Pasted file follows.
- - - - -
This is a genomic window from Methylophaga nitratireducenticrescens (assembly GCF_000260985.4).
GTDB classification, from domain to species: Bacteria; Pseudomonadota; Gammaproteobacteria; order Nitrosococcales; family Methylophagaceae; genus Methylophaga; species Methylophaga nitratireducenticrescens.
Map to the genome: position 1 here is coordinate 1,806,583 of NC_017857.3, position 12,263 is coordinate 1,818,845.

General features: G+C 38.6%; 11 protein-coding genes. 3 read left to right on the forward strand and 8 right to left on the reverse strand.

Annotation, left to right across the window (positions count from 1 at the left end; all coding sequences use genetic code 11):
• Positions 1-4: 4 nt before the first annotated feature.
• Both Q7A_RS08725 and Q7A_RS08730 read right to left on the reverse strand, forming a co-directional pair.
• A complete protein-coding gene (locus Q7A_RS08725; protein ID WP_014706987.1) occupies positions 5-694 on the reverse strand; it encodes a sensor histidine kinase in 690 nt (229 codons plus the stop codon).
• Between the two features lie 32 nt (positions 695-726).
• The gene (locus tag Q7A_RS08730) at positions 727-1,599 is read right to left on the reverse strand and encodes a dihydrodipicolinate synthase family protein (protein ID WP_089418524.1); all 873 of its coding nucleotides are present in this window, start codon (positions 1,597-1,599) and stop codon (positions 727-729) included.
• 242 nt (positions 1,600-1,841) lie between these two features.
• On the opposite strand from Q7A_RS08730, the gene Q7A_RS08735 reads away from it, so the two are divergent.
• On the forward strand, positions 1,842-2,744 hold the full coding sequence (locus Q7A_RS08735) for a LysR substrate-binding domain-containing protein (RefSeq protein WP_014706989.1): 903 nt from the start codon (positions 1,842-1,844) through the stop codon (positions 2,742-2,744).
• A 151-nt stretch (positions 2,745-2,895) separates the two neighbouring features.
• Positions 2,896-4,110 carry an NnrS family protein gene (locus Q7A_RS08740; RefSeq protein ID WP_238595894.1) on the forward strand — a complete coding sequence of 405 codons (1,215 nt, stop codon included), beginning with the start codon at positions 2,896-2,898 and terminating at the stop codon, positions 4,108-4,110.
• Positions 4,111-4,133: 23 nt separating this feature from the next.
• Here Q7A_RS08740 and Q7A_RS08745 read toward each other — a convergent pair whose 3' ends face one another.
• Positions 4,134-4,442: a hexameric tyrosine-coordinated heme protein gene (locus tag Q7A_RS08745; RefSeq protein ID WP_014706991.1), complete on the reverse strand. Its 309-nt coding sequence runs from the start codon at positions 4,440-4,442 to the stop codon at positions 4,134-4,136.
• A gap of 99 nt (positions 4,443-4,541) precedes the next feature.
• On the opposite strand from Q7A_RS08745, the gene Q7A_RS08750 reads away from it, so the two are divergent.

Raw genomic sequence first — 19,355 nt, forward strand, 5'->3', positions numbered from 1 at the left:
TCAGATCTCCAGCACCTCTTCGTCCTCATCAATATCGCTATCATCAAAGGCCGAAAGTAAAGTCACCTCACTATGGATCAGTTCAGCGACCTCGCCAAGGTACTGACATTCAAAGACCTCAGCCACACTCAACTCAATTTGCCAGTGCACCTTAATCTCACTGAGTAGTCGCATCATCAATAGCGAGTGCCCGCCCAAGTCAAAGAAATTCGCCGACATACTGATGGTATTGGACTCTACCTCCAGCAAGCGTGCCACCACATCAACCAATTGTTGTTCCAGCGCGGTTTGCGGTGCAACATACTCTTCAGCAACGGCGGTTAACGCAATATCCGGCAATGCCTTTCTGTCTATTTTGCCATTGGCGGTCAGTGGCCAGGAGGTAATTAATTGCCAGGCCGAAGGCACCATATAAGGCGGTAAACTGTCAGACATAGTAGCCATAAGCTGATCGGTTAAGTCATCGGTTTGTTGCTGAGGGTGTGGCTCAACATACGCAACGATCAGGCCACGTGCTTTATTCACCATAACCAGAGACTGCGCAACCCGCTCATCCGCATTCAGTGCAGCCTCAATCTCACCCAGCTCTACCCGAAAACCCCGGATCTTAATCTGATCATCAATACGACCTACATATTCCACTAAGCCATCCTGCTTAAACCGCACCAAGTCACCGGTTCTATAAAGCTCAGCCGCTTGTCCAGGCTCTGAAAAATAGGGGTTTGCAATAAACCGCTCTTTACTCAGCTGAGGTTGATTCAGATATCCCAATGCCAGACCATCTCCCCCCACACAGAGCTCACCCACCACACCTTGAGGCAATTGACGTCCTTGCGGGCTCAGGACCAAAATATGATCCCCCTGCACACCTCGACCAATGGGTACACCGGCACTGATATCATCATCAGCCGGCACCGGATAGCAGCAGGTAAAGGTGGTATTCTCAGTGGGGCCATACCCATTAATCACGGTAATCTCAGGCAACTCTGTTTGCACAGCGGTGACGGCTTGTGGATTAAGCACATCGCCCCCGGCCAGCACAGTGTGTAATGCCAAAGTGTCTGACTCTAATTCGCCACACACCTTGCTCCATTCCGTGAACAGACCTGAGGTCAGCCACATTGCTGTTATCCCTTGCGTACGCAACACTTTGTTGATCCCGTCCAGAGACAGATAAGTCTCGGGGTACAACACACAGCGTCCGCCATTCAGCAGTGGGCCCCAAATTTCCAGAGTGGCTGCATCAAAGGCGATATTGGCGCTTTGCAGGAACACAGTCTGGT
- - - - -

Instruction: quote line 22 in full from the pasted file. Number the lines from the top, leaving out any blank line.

TCAGATCTCCAGCACCTCTTCGTCCTCATCAATATCGCTATCATCAAAGGCCGAAAGTAAAGTCACCTCACTATGGATCAGTTCAGCGACCTCGCCAAGGTACTGACATTCAAAGACCTCAGCCACACTCAACTCAATTTGCCAGTGCACCTTAATCTCACTGAGTAGTCGCATCATCAATAGCGAGTGCCCGCCCAAGTCAAAGAAATTCGCCGACATACTGATGGTATTGGACTCTACCTCCAGCAAGCGTGCCACCACATCAACCAATTGTTGTTCCAGCGCGGTTTGCGGTGCAACATACTCTTCAGCAACGGCGGTTAACGCAATATCCGGCAATGCCTTTCTGTCTATTTTGCCATTGGCGGTCAGTGGCCAGGAGGTAATTAATTGCCAGGCCGAAGGCACCATATAAGGCGGTAAACTGTCAGACATAGTAGCCATAAGCTGATCGGTTAAGTCATCGGTTTGTTGCTGAGGGTGTGGCTCAACATACGCAACGATCAGGCCACGTGCTTTATTCACCATAACCAGAGACTGCGCAACCCGCTCATCCGCATTCAGTGCAGCCTCAATCTCACCCAGCTCTACCCGAAAACCCCGGATCTTAATCTGATCATCAATACGACCTACATATTCCACTAAGCCATCCTGCTTAAACCGCACCAAGTCACCGGTTCTATAAAGCTCAGCCGCTTGTCCAGGCTCTGAAAAATAGGGGTTTGCAATAAACCGCTCTTTACTCAGCTGAGGTTGATTCAGATATCCCAATGCCAGACCATCTCCCCCCACACAGAGCTCACCCACCACACCTTGAGGCAATTGACGTCCTTGCGGGCTCAGGACCAAAATATGATCCCCCTGCACACCTCGACCAATGGGTACACCGGCACTGATATCATCATCAGCCGGCACCGGATAGCAGCAGGTAAAGGTGGTATTCTCAGTGGGGCCATACCCATTAATCACGGTAATCTCAGGCAACTCTGTTTGCACAGCGGTGACGGCTTGTGGATTAAGCACATCGCCCCCGGCCAGCACAGTGTGTAATGCCAAAGTGTCTGACTCTAATTCGCCACACACCTTGCTCCATTCCGTGAACAGACCTGAGGTCAGCCACATTGCTGTTATCCCTTGCGTACGCAACACTTTGTTGATCCCGTCCAGAGACAGATAAGTCTCGGGGTACAACACACAGCGTCCGCCATTCAGCAGTGGGCCCCAAATTTCCAGAGTGGCTGCATCAAAGGCGATATTGGCGCTTTGCAGGAACACAGTCTGGT